“It says OK.” Vincent touched the straw-coloured stain, now flat and and dry. “Look, there’s the circle.” He outlined the raised letters of his lover’s dried, glittering stain. “And there’s the K.”
Gary noticed the flatness of Vincent’s nail beds, the wide fingers. Then from milk-healthy nail to strong tendon to sinewy bronzed forearm. He took in the quizzical attentiveness of Vincent’s knitted eyebrows.
Gary thought: How lucky—how lucky I am to have this person in my life. How good it is to be cherished and understood.
“I didn’t even see the word in that first one,” said Gary. “Wow. But yeah, I see it now.”
Vincent took out his phone, got directly above the OK pillowcase, straightened a wrinkle, snapped a pic. “The light’s better on the patio. You up for a little photoshoot?”
Vincent grabbed both pillowcases and put them over his forearm like a waiter presenting a bottle of champagne.
◊ ◊ ◊
In the right hands, with the right content, a name spreads through social media like a virus in a way we all know too well by now. Such was the case with Gary’s pillowcases. Vincent, a natural aesthete, was skilled in photography, composition, and captioning, and Gary continued to dream gelatinous words. Every day a new white pillowcase flapped on the clothesline. The local neighbours were starting to talk to him, testing out their English and pointing into the sky at the pillowcases lined up like a fleet of sailboats leaving the harbour. Vincent set up a new Instagram account for Gary: @oneirowords.
“What’s that mean?” asked Gary.
“Dream sailor,” said Vincent.
He set up a new website, too. The mini-tripod Vincent had ordered online arrived. He finally convinced Gary to produce a behind-the-scenes look at the making of the dream-word pillowcases. Together, quibbling over which thumbnails were the best, they posted videos of cautious ribbons worming out from the dark whorl of sleeping Gary’s inner ear, finding their way onto the pillow like piped buttercream finds itself on top of a cake. Worth. Tender. Value.
After several months of Vincent managing the accounts, he taught Gary to do it himself. It’s more authentic that way, Vincent had told him. It’s better to be direct, be yourself. The local film festival was coming up in a few weeks. Gary had no real film project to submit, nothing to peddle aside from his limited-edition pillowcases, and demand far exceeded supply anyway. He could only dream so much. But the indie film festival was a good opportunity to network.
◊ ◊ ◊
Vincent and Gary went to the festival together. Vincent’s summer was over, and he was busy with school, so they were seeing less of each other. It was mid-September and still very hot for dressing up fancy, but Gary wore corduroy pants with wingtip shoes and Vincent trimmed his beard.
A big screen blazed opposite the fiery sunset on the arts pier. Rows of attendees in metal chairs were flanked by a red carpet cordoned off by a red velvet rope. The boats in harbour rocked behind them. A short film of animated kitten-capitalists wearing mini top hats transforming into lynxes with pig snouts drew gasps from the audience. A black-and-white piece played: a woman whose mouth filled with static when she spoke. A heartwarming film showed an alcoholic teen reconnecting with his birth mother. Gary didn’t see anything as avant-garde as what he had to offer: his dreams come true, come sticky.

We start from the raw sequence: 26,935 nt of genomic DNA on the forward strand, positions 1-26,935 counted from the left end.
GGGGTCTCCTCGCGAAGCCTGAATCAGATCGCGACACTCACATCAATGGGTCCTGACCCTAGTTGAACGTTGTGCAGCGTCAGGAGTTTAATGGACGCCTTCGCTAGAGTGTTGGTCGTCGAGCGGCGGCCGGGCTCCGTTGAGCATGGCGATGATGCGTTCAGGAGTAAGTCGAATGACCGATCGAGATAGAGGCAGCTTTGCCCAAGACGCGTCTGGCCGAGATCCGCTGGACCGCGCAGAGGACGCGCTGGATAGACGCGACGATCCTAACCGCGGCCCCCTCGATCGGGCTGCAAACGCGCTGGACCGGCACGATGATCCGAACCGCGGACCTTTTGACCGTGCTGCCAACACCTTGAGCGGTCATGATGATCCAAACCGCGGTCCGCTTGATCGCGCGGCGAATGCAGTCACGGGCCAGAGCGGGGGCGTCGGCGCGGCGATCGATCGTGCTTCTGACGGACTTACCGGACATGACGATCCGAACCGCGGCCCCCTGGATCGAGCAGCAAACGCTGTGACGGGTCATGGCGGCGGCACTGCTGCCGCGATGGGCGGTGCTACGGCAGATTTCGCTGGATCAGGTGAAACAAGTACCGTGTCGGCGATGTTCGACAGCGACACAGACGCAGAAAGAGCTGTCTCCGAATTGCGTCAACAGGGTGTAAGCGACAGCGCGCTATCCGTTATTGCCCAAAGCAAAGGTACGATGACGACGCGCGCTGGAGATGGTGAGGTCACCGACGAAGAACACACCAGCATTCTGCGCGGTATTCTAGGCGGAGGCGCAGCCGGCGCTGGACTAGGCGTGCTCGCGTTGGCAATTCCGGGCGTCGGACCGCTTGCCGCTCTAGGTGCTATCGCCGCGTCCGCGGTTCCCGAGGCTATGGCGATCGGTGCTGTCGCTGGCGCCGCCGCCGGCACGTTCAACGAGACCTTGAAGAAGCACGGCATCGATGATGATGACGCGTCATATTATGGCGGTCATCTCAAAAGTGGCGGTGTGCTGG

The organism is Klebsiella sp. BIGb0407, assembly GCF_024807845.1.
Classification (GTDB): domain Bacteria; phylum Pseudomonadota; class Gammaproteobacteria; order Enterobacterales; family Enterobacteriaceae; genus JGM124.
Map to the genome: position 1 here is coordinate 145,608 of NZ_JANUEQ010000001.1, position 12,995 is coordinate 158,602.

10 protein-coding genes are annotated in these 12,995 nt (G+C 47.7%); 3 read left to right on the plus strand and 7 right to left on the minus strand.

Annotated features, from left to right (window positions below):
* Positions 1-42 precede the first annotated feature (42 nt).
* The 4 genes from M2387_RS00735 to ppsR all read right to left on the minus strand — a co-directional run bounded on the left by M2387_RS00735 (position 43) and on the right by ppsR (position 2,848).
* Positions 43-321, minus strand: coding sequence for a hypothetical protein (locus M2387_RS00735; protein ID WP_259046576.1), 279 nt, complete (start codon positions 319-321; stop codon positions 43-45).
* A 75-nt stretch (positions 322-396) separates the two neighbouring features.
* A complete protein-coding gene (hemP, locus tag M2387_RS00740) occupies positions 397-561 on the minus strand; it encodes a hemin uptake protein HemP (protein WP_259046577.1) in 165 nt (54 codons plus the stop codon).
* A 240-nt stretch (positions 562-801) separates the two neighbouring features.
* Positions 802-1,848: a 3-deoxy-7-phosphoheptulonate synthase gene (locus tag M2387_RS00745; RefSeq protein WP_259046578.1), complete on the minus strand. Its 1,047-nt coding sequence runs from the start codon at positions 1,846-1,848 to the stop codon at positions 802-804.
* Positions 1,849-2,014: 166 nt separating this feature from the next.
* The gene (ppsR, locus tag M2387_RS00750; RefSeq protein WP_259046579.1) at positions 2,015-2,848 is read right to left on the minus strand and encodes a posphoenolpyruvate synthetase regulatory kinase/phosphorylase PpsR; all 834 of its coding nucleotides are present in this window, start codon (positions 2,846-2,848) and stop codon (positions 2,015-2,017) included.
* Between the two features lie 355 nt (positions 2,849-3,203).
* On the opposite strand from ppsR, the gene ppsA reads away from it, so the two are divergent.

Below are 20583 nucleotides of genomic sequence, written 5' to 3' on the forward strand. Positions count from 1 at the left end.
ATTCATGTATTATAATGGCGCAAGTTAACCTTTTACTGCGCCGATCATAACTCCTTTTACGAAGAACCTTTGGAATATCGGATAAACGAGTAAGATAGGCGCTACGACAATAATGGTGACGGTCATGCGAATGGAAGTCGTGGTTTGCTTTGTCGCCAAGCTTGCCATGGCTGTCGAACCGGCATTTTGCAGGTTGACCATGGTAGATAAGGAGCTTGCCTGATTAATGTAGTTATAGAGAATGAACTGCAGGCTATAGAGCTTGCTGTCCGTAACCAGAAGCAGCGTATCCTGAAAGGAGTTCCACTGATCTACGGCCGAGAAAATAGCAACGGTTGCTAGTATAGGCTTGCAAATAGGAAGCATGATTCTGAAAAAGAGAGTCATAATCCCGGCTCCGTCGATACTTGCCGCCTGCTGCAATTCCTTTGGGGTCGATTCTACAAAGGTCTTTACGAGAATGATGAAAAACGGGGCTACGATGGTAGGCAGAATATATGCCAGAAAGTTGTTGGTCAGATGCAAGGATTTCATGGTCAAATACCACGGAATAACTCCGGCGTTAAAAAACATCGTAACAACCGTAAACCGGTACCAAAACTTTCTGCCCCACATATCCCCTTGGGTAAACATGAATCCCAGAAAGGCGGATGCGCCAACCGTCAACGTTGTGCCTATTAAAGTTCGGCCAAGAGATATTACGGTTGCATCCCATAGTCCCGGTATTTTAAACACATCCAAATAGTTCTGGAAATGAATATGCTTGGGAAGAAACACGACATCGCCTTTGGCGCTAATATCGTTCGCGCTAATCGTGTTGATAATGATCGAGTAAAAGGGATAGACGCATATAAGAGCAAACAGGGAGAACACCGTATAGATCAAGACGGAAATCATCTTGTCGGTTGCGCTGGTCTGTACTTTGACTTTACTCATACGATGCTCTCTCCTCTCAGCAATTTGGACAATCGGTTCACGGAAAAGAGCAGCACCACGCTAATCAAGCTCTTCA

After the screenings, Gary and Vincent hung around to chat and have a few beers with the directors and festival goers. A young guy in a stiff black blazer, clothing way too formal for the stuffy September night, turned out to be the director of the black-and-white static short. Gary showed him @oneirowords, which had gained over a thousand followers. Modest, but not nothing.
“Have you started selling these yet?” the director asked.
“I’m waiting,” Gary said, shuffling his wingtips. He’d had a headache all week and wasn’t feeling up to receiving advice.
Vincent jumped in to help Gary out. “The words don’t come every day. Can’t price the thing right if you can’t predict supply.”
“Zopiclone. That’s what you need,” said the director.
“What’s that? An agency?” Vincent asked.
“Sleeping pills. Go to the psych clinic on Yucheng Lu. Say you have insomnia.”
Vincent clapped Gary on the back. “That’s it! You just need that proper REM sleep.”
Gary felt Vincent’s hand tuck lower in the back of his corduroys and reached behind his back to hold it. The coarse familiarity of that hand—what a balm to him. The ocean slapped the harbour and a breeze rolled in. The director handed Gary his business card. Gary had learned Taiwanese etiquette: take the time to look, consider it in detail.
◊ ◊ ◊
Gary first took the zopiclone a week later in the 7-11 across from his apartment, immediately after the appointment on Yucheng. The director was legit and knew a visual arts agent in Taipei.
“We’ll get you on that track,” he’d said. “Galleries, the whole thing. These pillowcases are gonna be hot shit.”